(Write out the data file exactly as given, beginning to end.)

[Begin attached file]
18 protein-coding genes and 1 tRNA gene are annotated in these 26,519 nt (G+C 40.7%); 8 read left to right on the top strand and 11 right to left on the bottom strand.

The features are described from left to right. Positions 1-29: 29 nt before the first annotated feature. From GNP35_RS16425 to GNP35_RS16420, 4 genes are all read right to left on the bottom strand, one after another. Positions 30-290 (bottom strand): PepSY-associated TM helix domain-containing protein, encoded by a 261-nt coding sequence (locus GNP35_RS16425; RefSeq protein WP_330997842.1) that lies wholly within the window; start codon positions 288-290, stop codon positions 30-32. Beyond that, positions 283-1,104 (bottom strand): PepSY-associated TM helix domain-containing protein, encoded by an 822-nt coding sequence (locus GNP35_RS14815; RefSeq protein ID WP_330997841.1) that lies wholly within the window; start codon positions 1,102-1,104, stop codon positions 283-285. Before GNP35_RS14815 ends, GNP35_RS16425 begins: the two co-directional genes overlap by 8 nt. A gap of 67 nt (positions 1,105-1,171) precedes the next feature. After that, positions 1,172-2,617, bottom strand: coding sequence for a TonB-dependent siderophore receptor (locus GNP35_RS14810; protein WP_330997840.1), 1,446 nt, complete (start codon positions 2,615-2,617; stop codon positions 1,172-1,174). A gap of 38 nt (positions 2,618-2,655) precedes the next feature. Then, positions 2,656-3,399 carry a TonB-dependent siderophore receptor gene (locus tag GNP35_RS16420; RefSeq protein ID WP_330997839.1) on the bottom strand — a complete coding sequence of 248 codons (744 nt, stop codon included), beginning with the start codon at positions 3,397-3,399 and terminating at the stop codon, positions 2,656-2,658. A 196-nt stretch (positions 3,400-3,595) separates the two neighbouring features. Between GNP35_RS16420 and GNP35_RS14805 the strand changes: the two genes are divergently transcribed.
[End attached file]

18 protein-coding genes and 1 tRNA gene are annotated in these 26,519 nt (G+C 40.7%); 8 read left to right on the top strand and 11 right to left on the bottom strand.

The features are described from left to right. Positions 1-29: 29 nt before the first annotated feature. From GNP35_RS16425 to GNP35_RS16420, 4 genes are all read right to left on the bottom strand, one after another. Positions 30-290 (bottom strand): PepSY-associated TM helix domain-containing protein, encoded by a 261-nt coding sequence (locus GNP35_RS16425; RefSeq protein WP_330997842.1) that lies wholly within the window; start codon positions 288-290, stop codon positions 30-32. Beyond that, positions 283-1,104 (bottom strand): PepSY-associated TM helix domain-containing protein, encoded by an 822-nt coding sequence (locus GNP35_RS14815; RefSeq protein ID WP_330997841.1) that lies wholly within the window; start codon positions 1,102-1,104, stop codon positions 283-285. Before GNP35_RS14815 ends, GNP35_RS16425 begins: the two co-directional genes overlap by 8 nt. A gap of 67 nt (positions 1,105-1,171) precedes the next feature. After that, positions 1,172-2,617, bottom strand: coding sequence for a TonB-dependent siderophore receptor (locus GNP35_RS14810; protein WP_330997840.1), 1,446 nt, complete (start codon positions 2,615-2,617; stop codon positions 1,172-1,174). A gap of 38 nt (positions 2,618-2,655) precedes the next feature. Then, positions 2,656-3,399 carry a TonB-dependent siderophore receptor gene (locus tag GNP35_RS16420; RefSeq protein ID WP_330997839.1) on the bottom strand — a complete coding sequence of 248 codons (744 nt, stop codon included), beginning with the start codon at positions 3,397-3,399 and terminating at the stop codon, positions 2,656-2,658. A 196-nt stretch (positions 3,400-3,595) separates the two neighbouring features. Between GNP35_RS16420 and GNP35_RS14805 the strand changes: the two genes are divergently transcribed.